Still more necessary is the spirit of love as the very element and character of every true Christian worker. "Lovest thou me?" is the prime condition on which Christ's saints are to minister to His flock, and love for souls is the only bond that can win and hold them and can sustain our own heart amid the trials and discouragements of Christian work. Human love will make any task a delight. For the child of her affection the mother can toil and suffer without weariness, and count life itself a small sacrifice for her loved one.
And so the love of souls will inspire us and sustain us in the face of every discouragement and disagreeable surrounding, until the most loathsome and offensive scenes will be a delight to us, and the most coa.r.s.e and degraded souls will be dear to our hearts as our beloved friends, and it shall become the pa.s.sion of our life to win them for Christ.
A n.o.ble woman died lately in Indiana, who had a remarkable record of success in dealing with hardened women. She was the superintendent of a large inst.i.tution for this cla.s.s, and her influence over them was irresistible; it was the power of love. Often when met by stormy pa.s.sion and wild, coa.r.s.e, desperate wickedness, has she thrown her arms about some degraded woman, and by a kiss of unfeigned love and the hot tears of her tender compa.s.sion, melted the heart of stone. We must love people if we would do them good, but such love must be divine. Mere human sympathy does not go to the depths of their heart, but the love which is born of G.o.d and inbreathed of the Holy Ghost, always finds its way to every citadel of rebellion, and wins the soul for G.o.d.
At a railway station a brutal criminal was being conveyed to the penitentiary. Sitting on the benches with his keepers, he was awaiting the incoming train. A little girl sat watching him beside her father. Her heart was overwhelmed with the strange sight, and at length she stole up to him, unnoticed by her father, and looking earnestly in his face, she said, while the tears were in her eyes, "Poor man, I am so sorry for you" The shock aroused him for a moment to realize his condition; his eye flashed, his frame shook with pa.s.sion, and he repelled her from his presence as though he had been insulted, and almost tried to strike her. She cowered back to her father's knee, the tears still in her eyes, and still watched him; but in a little while she managed to slip away again from the arms of her father, who supposed she had been frightened effectually away from approaching him, and stealing up to him again she looked once more in his hideous face and said very slowly, "Poor man, Jesus Christ is so sorry for you." Instantly he seemed utterly changed and subdued. That name had power to overcome the demon in his heart; his wild defiance broke quite down and he began to weep like a child. Years after he often told the story himself, when a happy, useful Christian man, and he said it was that message that broke his heart, and never left him till he found the Saviour. It was not the child's love merely, but the Saviour's love in the child that won.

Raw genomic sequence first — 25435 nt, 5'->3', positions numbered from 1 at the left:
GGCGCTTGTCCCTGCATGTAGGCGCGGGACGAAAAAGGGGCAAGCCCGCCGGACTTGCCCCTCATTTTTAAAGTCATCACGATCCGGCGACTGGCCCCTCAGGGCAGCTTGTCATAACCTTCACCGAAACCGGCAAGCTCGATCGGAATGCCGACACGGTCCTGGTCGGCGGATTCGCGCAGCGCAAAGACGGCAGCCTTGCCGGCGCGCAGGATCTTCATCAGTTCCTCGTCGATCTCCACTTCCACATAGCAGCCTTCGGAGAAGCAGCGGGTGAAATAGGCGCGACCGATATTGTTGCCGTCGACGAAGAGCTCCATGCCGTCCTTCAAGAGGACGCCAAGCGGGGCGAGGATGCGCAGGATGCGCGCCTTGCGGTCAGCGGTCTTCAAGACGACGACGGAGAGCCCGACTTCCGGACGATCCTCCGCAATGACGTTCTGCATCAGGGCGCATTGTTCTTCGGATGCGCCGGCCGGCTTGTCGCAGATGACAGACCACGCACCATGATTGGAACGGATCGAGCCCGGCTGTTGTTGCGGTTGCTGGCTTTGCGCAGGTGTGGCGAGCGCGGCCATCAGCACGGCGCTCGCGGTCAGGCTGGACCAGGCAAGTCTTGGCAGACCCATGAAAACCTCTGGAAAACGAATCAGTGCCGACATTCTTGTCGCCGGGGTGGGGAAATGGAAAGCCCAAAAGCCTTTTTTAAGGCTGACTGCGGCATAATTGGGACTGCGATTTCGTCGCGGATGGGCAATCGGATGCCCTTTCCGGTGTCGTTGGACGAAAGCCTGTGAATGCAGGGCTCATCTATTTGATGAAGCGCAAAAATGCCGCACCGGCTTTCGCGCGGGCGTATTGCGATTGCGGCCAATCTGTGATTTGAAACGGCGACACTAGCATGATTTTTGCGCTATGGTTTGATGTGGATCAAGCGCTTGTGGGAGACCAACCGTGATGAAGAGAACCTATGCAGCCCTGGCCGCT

There is much danger of turning the gospel of Christ and the power of G.o.d into human sentiment. Mere compa.s.sion for people, and even a costly show of interest and sympathy, will not save them, but the love born of the Holy Ghost will go as deep as the height from which it springs; and if we walk in the Spirit we shall find Him ever breathing upon us in our work that love which will brood over souls with a divine motherhood, loving them even before we know them, praying for them in the Spirit before we have singled them out of our audience; and then when we meet them recognizing them with a thrill of joy as the souls that we have been bearing on our hearts as a burden of prayer.
This love will strangely endear to us the most repulsive beings and make the most dreadful scenes more delightful than the surroundings of culture and affection, and a life of luxury and indulgence. This is the pa.s.sion that has drawn so many n.o.ble men and women to the wretched fields of sin, until their heavenly love has gathered, like the magnet to itself, the lost and wretched, and bound them forever to the heart of Christ.
This is the sweetest, highest gift of the Holy Ghost; the most tender, irresistible element of spiritual power. This was the force that drew souls to Jesus, who loved them to Himself. He was the Shepherd on the mountains, facing every privation and peril, to find the sheep that was lost; the weary wayfarer by Samaria's well, longing for the heart of that poor woman more than for meat and drink; the tender face that looked on Peter and broke his heart by a single glance of love, and that still says to each rescued, ransomed soul, "I have loved thee with an everlasting love; therefore with loving-kindness have I drawn thee."